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Nine killed, 3.5 million affected as Typhoon "Rumbia" wreaks havoc across central and eastern China
At least 9 people have been killed and 18 injured after Typhoon "Rumbia" wreaked havoc across central and eastern China over the past couple of days. About 3 512 000 people have been affected as well as 420 000 hectares (1.37 million acres) of crops. The storm has also damaged more than 5 800 homes. The typhoon made landfall near the city Shanghai just after 04:00 local time August 17 (20:00 UTC, August 16) with maximum sustained winds around 90 km/h (55 mph). Jason Nicholls@jnmet TS pushing into eastern near . Heavy rain and

Update on Kīlauea Volcano for Saturday, June 23, 2018

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The eruption in the lower East Rift Zone continues with no significant change during the past 24 hours. Lava from fissure 8 continues to supply lava to the open channel with only small, short-lived overflows. During an overflight early this morning, geologists observed incandescence from Fissure 22, but no associated spattering or flow. Lava is entering the sea this morning on the southern side of the entry area primarily through the open channel, but also as small lava streams along a 0.6 mi wide area. The entry areas are marked by billowing laze plumes.
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At Kīlauea Volcano’s summit, at 6:52 p.m. HST on June 22, after approximately 25 hours of elevated seismicity, a collapse explosion occurred at the summit producing an ash-poor steam plume that rose 500 ft above the ground surface (4,500 ft above sea level) before drifting to the SW. The energy released by the event was equivalent to a magnitude 5.3 earthquake. Seismicity dropped abruptly from a high of 40 earthquakes per hour (many in the magnitude 3 range) leading up to the collapse explosion to 10 or fewer earthquakes per hour afterward. Overnight, seismicity gradually increased, reaching about 30 earthquakes per hour by daybreak. Inward slumping of the rim and walls of Halemaʻumaʻu continues in response to ongoing subsidence at the summit. Sulfur dioxide emissions from the volcano's summit have dropped to levels that are about half those measured prior to the onset of the current episode of eruptive activity. This gas and minor amounts of ash are being transported downwind, with small bursts of ash and gas accompanying the intermittent explosive activity.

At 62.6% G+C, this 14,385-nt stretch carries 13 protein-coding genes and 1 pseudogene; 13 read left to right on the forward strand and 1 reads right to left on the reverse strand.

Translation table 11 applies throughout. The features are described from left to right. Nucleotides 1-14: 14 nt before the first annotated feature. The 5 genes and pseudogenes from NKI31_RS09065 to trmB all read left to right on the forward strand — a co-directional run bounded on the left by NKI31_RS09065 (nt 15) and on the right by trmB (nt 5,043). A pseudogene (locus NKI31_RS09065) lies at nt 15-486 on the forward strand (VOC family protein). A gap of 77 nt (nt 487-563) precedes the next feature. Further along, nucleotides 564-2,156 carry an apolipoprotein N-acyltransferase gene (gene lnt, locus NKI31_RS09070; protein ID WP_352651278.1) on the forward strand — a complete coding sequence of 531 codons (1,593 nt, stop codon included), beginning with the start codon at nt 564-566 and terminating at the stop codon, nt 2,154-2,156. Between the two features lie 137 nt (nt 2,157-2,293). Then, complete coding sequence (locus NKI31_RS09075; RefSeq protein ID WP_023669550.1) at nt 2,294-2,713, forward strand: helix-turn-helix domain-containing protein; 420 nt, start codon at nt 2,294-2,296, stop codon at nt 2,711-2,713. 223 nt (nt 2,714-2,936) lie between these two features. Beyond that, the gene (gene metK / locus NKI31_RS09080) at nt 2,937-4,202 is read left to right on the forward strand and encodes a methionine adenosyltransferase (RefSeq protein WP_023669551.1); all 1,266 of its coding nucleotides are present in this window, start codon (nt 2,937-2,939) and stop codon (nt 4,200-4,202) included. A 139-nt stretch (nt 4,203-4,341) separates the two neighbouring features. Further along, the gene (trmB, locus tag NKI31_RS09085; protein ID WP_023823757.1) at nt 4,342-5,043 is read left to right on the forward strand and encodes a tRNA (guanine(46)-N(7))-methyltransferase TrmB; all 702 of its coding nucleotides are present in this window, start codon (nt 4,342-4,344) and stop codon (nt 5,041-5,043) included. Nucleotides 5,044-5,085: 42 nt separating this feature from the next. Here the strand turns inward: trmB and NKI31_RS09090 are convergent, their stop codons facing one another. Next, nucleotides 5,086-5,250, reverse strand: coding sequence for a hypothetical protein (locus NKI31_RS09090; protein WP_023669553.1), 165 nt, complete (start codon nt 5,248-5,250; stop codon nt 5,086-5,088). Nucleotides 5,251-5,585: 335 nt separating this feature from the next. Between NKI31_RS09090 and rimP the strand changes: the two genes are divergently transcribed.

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HVO field crews are in the lower East Rift Zone, tracking the fountains, lava flows, and spattering from Fissure 8 as conditions allow and are reporting information to Hawaii County Civil Defense Agency. Observations are also collected on a daily basis from cracks in the area of Highway 130; no changes in temperature, crack width, or gas emissions have been noted for several days.
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Status updates are available on the USGS–Hawaiian Volcano Observatory webpage, at https://volcanoes.usgs.gov/volcanoes/kilauea/status.html
The most recent map of lava flows can be found at https://volcanoes.usgs.gov/vol…/kilauea/multimedia_maps.html
VOG information can be found at https://vog.ivhhn.org/
For forecasts of where ash would fall under forecast wind conditions, please consult the Ash3D model output here: https://volcanoes.usgs.gov/observato…/…/ash_information.html
Information on volcanic ash hazards and how to prepare for ash fall may be found at http://www.ivhhn.org/information#ash (health impacts) OR https://volcanoes.usgs.gov/volcanic_ash/ (other impacts).



USGS Status Update of Kīlauea Volcano - June 21, 2018



6-22 USGS Hawaii Overflight Photos Kilauea Volcano Eruption Drone Update and Lava Flow Map 

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